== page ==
Also, Tunisian crochet has a reputation for being tough on the hands and wrists. I won’t disagree with that–it can be. Using the loosest suitable tension (therefore, the largest suitable hook) will help, as will avoiding yarns (like pure cottons) that don’t like to stretch.

I also found it was far easier on my hands and wrists when I grasped my hook knife-style (in the palm of the hand, rather than resting pencil-style on the thumb), and held it nearer the lower end of the hook, where it joined the cable.

Coming Up…

The making of the fabric was quite pleasant, if occasionally monotonous. But what I was really looking forward to was turning it into a big, bold piece of cross stitch.

For that more on that, see you in two weeks.

Tools and Materials Appearing in This Issue
HiKoo CoBaSi Plus (55% Cotton, 16% Bamboo, 8% Silk, 21% Elastic Nylon; 220 yards per 50 gram hank)
HiKoo Simpliworsted (55% Merino Wool, 25% Acrylic, 17% Nylon. 140 yards per 100 gram hank)
Addi HeartStopper
Addi Click Crochet Hook Interchangeable Set

About Franklin

Designer, teacher, author and illustrator Franklin Habit is the author of It Itches: A Stash of Knitting Cartoons (Interweave Press, 2008). His newest book, I Dream of Yarn: A Knit and Crochet Coloring Book was brought out by Soho Publishing in May 2016 and is in its second printing.

He travels constantly to teach knitters at shops and guilds across the country and internationally; and has been a popular member of the faculties of such festivals as Vogue Knitting Live!, STITCHES Events, the Maryland Sheep and Wool Festival, Squam Arts Workshops, the Taos Wool Festival, Sock Summit, and the Madrona Fiber Arts Winter Retreat.

Franklin’s varied experience in the fiber world includes contributions of writing and design to Vogue KnittingYarn Market News, Interweave KnitsInterweave CrochetPieceWorkTwist Collective; and a regular columns and cartoons for Mason-Dixon Knitting, PLY Magazine, Lion Brand Yarns, and Skacel Collection/Makers’ Mercantile. Many of his independently published designs are available via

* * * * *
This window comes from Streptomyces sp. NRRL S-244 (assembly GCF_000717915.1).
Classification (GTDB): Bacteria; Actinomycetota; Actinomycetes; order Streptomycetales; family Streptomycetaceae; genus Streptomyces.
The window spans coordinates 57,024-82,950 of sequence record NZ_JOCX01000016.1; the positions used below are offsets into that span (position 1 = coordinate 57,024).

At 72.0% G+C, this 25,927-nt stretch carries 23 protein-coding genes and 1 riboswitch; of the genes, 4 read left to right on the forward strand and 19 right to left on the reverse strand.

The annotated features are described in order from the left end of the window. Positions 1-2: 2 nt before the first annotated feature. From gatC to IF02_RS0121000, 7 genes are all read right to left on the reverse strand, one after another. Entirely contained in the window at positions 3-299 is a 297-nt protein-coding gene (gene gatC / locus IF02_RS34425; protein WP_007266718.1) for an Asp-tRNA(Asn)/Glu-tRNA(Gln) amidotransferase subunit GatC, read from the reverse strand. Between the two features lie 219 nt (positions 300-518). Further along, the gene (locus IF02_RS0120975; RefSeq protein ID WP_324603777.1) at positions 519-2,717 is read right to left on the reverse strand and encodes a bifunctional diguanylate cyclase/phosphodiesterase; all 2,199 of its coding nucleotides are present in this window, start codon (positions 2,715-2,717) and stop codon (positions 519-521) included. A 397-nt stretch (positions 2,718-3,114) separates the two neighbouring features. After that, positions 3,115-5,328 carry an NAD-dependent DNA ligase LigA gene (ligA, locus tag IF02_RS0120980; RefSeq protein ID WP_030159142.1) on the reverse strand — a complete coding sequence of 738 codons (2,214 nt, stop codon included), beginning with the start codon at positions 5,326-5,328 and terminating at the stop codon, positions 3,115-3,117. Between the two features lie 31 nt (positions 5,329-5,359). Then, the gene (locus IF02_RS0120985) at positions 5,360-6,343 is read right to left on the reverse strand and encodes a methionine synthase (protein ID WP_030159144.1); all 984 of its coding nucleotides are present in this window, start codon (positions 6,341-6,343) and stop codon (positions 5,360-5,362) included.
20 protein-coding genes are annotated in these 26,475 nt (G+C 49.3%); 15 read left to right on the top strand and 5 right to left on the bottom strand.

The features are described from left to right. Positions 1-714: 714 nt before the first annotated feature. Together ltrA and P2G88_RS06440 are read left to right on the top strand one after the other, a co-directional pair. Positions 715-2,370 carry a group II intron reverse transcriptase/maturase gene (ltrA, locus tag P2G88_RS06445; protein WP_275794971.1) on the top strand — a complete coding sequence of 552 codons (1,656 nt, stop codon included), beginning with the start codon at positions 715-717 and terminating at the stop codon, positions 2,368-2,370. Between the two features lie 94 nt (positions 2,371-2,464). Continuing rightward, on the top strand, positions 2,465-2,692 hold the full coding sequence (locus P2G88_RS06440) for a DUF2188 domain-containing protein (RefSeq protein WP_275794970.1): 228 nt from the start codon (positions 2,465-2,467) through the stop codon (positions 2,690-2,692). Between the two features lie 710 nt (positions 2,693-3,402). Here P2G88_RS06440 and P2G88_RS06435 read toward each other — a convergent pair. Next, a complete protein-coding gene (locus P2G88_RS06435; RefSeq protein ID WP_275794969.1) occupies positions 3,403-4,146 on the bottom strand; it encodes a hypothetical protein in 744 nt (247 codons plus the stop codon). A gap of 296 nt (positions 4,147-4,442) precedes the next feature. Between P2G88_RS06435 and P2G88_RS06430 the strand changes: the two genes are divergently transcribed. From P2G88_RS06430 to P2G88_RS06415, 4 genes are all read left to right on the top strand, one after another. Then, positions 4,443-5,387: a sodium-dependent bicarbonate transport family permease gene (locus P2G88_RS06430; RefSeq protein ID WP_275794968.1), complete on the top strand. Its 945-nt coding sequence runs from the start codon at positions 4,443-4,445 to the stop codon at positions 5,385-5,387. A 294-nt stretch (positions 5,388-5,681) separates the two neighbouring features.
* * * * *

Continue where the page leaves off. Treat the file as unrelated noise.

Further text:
He is the longtime proprietor of The Panopticon, one of the most popular knitting blogs on the Internet (presently on hiatus).

Franklin lives in Chicago, Illinois, cohabiting shamelessly with 15,000 books, a Schacht spinning wheel, four looms, and a colony of yarn that multiplies whenever his back is turned.

Follow Franklin online via Twitter (@franklinhabit), Instagram (@franklin.habit), his Web site ( or his Facebook page.



Fridays with Franklin- Adventure On the Floor, Part One

fwf-logo-v1For an introduction to this ongoing series, click here.

Hey, kids–remember when I promised that I’d show you what happens in these adventures even if they end with a crash, an explosion, and tears? Buckle up, because this one may well be heading that way. I truly have no idea if it will work.

More than a year ago, a very kind person who knows I have a weakness for vintage needlework books passed along a sheaf of patterns from the 1930s and 1940s. Among them was a curious specimen from a now-defunct yarn company. The subject? Making rugs.


I had never made a rug before, but the concept wasn’t entirely foreign. My early childhood in rural Pennsylvania overlapped by a whisker with the end of the rag-rug era. In one or two kitchens you could still find grandmothers or great-aunts sorting, braiding, weaving, and stitching the remains of old clothes into immense coils that protected bare feet from bare linoleum, and bare linoleum from wet boots.